A mercury-colored forearm from The Tomb, Untitled (from the series “Technological Reliquaries”) (ca.1966–67) does not rest, its fingers still taut, three of them dipped in the saccharine rose color, the wrist dotted with glass baubles; its Plexiglas case is crowned with a flowing blond wig. Across the room, Untitled (Hand with Ring) (1967) stands naked, without its protective covering, wearing only a coat of psychedelic paint drips. Part of The Tomb’s official history is the work’s unauthorized, but perhaps more established, alternate title: Death of a Hippie.
Mottled with delicate, modest drawings of ink on paper and hand-sized paintings over yellowing newsprint or in ornate frames, their parameters host high spirits and whimsy. Studies of landscapes hang with sketches of studio interiors, while You Cannot Resist My Wave (1979); Dinosaur (Unfinished) (1975); and Untitled (Red Triangles and Squiggles) (1984) illustrate floating, fugitive fantasies.
A monstrous garland of dense, raw clumps, each resembling a loosened heart, is suspended over a corner: Untitled (Meat Cable) (1968–69) parades a series of the romantic, heroic motors on an industrial cord. It is unclear whose flesh these may have been modeled after, but in a room of the artist’s fractured self-replicas, it is conceivable that Thek held a more mystical anatomy than we are designed for, and contained many hearts.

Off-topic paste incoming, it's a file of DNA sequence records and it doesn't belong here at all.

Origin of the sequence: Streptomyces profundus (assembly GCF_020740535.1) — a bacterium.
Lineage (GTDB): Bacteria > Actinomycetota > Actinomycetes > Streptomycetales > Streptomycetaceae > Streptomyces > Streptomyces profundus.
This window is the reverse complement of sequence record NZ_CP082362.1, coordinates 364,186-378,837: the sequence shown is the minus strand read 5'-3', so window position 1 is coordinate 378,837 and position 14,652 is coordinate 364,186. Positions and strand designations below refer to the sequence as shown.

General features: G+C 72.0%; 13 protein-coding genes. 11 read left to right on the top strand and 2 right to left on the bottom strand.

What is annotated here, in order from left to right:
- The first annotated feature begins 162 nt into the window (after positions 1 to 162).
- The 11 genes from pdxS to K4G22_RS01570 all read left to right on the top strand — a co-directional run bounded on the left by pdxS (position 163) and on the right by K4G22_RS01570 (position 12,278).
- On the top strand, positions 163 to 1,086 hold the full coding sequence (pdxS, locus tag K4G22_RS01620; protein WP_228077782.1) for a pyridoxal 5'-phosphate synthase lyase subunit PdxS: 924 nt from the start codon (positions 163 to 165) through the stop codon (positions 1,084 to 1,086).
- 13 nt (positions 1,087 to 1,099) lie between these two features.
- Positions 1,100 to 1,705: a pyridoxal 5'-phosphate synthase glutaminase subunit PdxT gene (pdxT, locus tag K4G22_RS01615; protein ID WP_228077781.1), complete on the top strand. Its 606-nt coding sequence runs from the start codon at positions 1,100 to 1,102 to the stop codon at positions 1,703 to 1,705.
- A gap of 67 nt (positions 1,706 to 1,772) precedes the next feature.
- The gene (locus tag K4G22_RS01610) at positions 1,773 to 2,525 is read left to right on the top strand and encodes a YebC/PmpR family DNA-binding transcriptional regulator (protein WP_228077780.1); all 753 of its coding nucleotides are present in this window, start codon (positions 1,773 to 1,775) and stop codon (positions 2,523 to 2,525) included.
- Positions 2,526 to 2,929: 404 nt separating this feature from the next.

(1) Rabindranath Tagore, “Poem 38” in Gitanjali (London: Dover Publications, 2000), 14.
(2) Letter from Sister Mary of the Divine Heart in a letter to Pope Leo XIII, 1899.
(3) Gene R. Swenson, “Beneath the Skin,” in ARTnews, 65, no. 2, April 1966, 66.
(4) Harald Falckenberg and Peter Weibel, eds., Paul Thek: Artist’s Artist (Boston: MIT Press, 2009), 29.
- 1View of "Paul Thek," Hannah Hoffman Gallery, Los Angeles, 2016-17. All images courtesy of Hannah Hoffman Gallery, Los Angeles. All photos by Veli Matti-Hoikka.
- 2Paul Thek, Untitled (interior), ca. 1973. Pencil on paper, 48.3 x 61 cm.
- 3View of "Paul Thek," Hannah Hoffman Gallery, Los Angeles, 2016-17.
- 4Paul Thek, Untitled (Meat Cable), 1968-69. Wax on steel cable with two turnbuckles, 426.7 x 7.6 x 6.4 cm.
- 5Paul Thek, Untitled (Meat Cable) (detail), 1968-69. Wax on steel cable with two turnbuckles, 426.7 x 7.6 x 6.4 cm.
- 6View of "Paul Thek," Hannah Hoffman Gallery, Los Angeles, 2016-17.
- 7Paul Thek, Untitled (Red Triangles and Squiggles), 1984. Acrylic on canvas board, 61 x 76.2 cm. Image courtesy of Rosette Delug and Hannah Hoffman Gallery, Los Angeles.
- 8View of "Paul Thek," Hannah Hoffman Gallery, Los Angeles, 2016-17.
- 9All images courtesy of Hannah Hoffman Gallery, Los Angeles. All photos by Veli Matti-Hoikka.
- 10Paul Thek, Untitled (seascape), ca. 1975. Acrylic on canvas mounted on linen, 24.8 x 32.4 cm.